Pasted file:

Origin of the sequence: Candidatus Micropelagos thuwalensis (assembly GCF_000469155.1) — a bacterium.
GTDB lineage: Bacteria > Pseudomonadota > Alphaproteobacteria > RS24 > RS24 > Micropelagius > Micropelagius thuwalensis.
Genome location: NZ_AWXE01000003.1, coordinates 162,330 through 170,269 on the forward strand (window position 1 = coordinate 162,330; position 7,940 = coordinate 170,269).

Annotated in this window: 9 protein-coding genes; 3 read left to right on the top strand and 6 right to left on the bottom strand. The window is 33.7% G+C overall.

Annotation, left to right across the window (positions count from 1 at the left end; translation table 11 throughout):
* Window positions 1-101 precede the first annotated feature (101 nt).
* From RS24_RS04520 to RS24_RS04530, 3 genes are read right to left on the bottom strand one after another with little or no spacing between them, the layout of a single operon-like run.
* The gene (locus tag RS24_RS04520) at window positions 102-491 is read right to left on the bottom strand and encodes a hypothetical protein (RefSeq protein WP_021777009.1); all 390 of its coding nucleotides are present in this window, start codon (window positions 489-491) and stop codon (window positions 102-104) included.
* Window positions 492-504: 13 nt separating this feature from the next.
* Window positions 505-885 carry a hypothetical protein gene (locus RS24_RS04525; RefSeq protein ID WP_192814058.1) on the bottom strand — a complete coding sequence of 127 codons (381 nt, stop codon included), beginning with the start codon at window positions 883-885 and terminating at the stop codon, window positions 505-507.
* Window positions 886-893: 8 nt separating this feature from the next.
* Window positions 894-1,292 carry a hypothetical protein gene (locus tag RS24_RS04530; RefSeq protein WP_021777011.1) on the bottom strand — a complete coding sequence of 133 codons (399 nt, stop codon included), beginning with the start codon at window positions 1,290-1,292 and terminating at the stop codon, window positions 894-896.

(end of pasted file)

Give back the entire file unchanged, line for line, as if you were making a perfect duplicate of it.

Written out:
Origin of the sequence: Candidatus Micropelagos thuwalensis (assembly GCF_000469155.1) — a bacterium.
GTDB lineage: Bacteria > Pseudomonadota > Alphaproteobacteria > RS24 > RS24 > Micropelagius > Micropelagius thuwalensis.
Genome location: NZ_AWXE01000003.1, coordinates 162,330 through 170,269 on the forward strand (window position 1 = coordinate 162,330; position 7,940 = coordinate 170,269).

Annotated in this window: 9 protein-coding genes; 3 read left to right on the top strand and 6 right to left on the bottom strand. The window is 33.7% G+C overall.

Annotation, left to right across the window (positions count from 1 at the left end; translation table 11 throughout):
* Window positions 1-101 precede the first annotated feature (101 nt).
* From RS24_RS04520 to RS24_RS04530, 3 genes are read right to left on the bottom strand one after another with little or no spacing between them, the layout of a single operon-like run.
* The gene (locus tag RS24_RS04520) at window positions 102-491 is read right to left on the bottom strand and encodes a hypothetical protein (RefSeq protein WP_021777009.1); all 390 of its coding nucleotides are present in this window, start codon (window positions 489-491) and stop codon (window positions 102-104) included.
* Window positions 492-504: 13 nt separating this feature from the next.
* Window positions 505-885 carry a hypothetical protein gene (locus RS24_RS04525; RefSeq protein ID WP_192814058.1) on the bottom strand — a complete coding sequence of 127 codons (381 nt, stop codon included), beginning with the start codon at window positions 883-885 and terminating at the stop codon, window positions 505-507.
* Window positions 886-893: 8 nt separating this feature from the next.
* Window positions 894-1,292 carry a hypothetical protein gene (locus tag RS24_RS04530; RefSeq protein WP_021777011.1) on the bottom strand — a complete coding sequence of 133 codons (399 nt, stop codon included), beginning with the start codon at window positions 1,290-1,292 and terminating at the stop codon, window positions 894-896.